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Rhythm & Soul: Defining punk

By Kathleen McWilliams
On February 19, 2014

Monday morning I picked up the paper and read Matt Gantos' column on '90s Nostalgia. It's always a fun time to read what Matt has to say about the decade of our childhood and I often find myself pleasantly reminded about the things I loved and the fads I missed growing up. This week Matt wrote about his first punk experience, Blink-182, and it made me think about what defines punk. I'd never considered Blink-182 that edgy in comparison to the punk bands I listen to, like The Clash and The Ramones.
The way I see it, punk is less of a genre and more of a culture. Within American culture, for example, there are many different types of music, and within punk culture, there are many diverse sounds. The overarching theme of punk music is rebellion and a desire to flout authority. This all may be sounding very anarchist, but punk does have roots in politics. When punk music became prevalent in the early 1970s, New York City and London were plagued by social issues. The decades of war in the United States had free thinking individuals questioning the country's leadership and the wealth divide in Britain had young adults, like Sid Vicious, wondering what the point of it all was. Particularly in New York, punk was seen as a musical expression of the grime, crime and disease that was rampant in the city. The cutesy lofts of Greenwich Village did not exist in 1973 and it is from this filth that punk music was born.
That said, punk music is extremely diverse. The Ramones have a distinctly rock and roll edge with their four piece band and exploitation of 1950s socks hop music. Their sound is cut clean, without actually being very clean. Bands like The Ramones are very vanilla when it comes to profanity, but the grit that led the way to the grunge movement is there in the caustic guitar riffs and shouts. On the other hand, no one could compare the music of The Ramones to the discography of Siouxsie and the Banshees. While the Ramones dominated in the '70s, Siouxsie and her scarily clad band ruled the '80s with synthetic harmonies and grating guitar parts. Her music still embodies the punk culture, but has a very different sound. The Ramones, the Clash, the Damned and the Velvet Underground were the vanguard for the punk movement and their distinctive style allowed for groups like Siouxsie and the Banshees to develop a punk sound that fit their generation.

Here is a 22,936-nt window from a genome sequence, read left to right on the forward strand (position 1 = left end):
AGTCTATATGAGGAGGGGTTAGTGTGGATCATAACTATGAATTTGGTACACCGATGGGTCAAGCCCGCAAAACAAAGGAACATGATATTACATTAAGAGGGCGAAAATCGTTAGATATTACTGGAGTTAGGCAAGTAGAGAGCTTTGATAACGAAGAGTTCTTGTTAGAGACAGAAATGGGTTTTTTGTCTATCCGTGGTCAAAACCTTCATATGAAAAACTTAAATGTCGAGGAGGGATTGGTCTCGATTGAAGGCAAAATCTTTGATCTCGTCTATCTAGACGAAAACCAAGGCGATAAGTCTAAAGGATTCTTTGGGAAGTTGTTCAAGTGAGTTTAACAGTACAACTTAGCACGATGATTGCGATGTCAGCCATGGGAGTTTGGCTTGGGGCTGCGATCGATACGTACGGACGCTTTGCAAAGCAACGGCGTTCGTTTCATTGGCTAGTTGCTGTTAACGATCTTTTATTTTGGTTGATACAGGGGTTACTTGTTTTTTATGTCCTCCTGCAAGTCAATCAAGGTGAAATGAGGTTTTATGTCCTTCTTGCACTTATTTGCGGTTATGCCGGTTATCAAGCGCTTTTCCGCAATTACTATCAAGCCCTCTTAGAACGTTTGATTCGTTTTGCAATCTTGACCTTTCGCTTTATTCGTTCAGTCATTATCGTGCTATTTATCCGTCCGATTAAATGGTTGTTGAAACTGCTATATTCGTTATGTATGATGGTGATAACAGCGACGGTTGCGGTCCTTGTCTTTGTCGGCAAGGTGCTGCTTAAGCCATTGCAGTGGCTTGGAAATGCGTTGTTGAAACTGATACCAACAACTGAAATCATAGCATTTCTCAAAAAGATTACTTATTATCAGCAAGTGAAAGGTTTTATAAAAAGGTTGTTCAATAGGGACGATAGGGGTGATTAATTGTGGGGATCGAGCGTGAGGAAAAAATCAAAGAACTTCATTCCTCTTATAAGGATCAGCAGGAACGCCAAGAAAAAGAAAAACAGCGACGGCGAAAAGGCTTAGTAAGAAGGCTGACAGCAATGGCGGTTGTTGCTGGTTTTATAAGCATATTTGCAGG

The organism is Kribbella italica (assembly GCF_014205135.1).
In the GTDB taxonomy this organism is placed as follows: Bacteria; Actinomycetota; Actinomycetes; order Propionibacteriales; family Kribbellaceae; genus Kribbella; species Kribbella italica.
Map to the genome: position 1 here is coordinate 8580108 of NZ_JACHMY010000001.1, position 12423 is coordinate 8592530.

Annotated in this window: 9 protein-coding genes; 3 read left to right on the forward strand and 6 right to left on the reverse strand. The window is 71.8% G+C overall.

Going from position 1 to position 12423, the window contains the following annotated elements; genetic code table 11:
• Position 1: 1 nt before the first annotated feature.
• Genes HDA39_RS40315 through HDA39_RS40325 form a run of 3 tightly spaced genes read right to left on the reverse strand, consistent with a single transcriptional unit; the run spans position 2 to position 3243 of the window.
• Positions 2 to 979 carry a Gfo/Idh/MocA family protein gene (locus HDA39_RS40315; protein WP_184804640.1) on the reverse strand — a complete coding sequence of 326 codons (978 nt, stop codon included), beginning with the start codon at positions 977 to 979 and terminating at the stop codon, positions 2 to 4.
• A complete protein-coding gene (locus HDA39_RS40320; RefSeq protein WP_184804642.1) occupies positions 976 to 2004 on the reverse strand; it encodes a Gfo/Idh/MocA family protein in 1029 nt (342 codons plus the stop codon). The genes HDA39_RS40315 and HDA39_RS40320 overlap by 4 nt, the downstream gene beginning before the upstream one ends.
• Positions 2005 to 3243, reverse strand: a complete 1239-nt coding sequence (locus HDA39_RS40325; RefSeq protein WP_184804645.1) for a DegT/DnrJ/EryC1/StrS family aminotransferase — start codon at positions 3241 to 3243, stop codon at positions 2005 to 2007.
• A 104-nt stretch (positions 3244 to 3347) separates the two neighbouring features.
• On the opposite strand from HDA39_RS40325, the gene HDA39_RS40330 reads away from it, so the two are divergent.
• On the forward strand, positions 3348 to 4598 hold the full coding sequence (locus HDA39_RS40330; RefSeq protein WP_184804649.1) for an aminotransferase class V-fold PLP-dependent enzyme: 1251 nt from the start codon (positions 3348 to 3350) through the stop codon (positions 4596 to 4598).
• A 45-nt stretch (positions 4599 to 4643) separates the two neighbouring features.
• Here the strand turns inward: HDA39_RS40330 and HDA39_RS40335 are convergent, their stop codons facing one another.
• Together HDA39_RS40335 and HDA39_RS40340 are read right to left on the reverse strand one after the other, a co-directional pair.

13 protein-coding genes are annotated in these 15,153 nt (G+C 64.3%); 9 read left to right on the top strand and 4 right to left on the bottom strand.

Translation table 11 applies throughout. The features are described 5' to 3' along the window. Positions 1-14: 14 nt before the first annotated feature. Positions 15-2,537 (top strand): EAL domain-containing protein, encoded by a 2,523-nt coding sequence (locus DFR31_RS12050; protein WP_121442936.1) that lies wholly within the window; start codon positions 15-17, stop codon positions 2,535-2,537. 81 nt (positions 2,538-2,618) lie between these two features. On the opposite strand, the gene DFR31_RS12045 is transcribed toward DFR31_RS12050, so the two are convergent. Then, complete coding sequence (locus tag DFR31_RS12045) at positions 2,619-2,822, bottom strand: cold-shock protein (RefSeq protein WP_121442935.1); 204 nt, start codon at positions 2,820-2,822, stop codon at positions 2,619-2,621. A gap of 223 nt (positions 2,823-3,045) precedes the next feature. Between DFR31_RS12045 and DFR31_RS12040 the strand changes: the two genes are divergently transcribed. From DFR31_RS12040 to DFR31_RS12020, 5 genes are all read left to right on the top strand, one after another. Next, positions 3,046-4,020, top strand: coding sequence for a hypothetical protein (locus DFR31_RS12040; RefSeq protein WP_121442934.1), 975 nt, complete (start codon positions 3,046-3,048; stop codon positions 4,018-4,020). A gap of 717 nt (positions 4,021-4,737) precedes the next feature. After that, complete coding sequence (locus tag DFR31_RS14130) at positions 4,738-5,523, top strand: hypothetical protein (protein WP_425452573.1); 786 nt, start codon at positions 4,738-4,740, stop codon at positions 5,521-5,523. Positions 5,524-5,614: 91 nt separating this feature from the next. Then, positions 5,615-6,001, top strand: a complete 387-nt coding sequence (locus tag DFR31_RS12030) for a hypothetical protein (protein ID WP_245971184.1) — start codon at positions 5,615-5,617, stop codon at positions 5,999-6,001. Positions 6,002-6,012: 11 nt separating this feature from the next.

For our generation punk music has really been pushed underground with the emergence of Indie labels and bands. Indie labels allow artists to pursue whatever sounds they want whether it is soft grunge, scream or pop. Some Indie music definitely has a punk vibe to it, but I'm not sure that I would classify much of it as "punk." The Gin Riots, a band out of England, have songs with a distinctly punk vibe, but they also don't sound 100 percent punk. It's a fine line to walk for sure, but the crazy experimental screeching guitars and brooding lyrics commenting on modern society give it a punk edge.
If you're looking for more classic punk you can do no wrong checking out "London Calling" by The Clash, "Sonic Reducer" by the Dead Boys or "Rip Her to Shreds" by Blondie.

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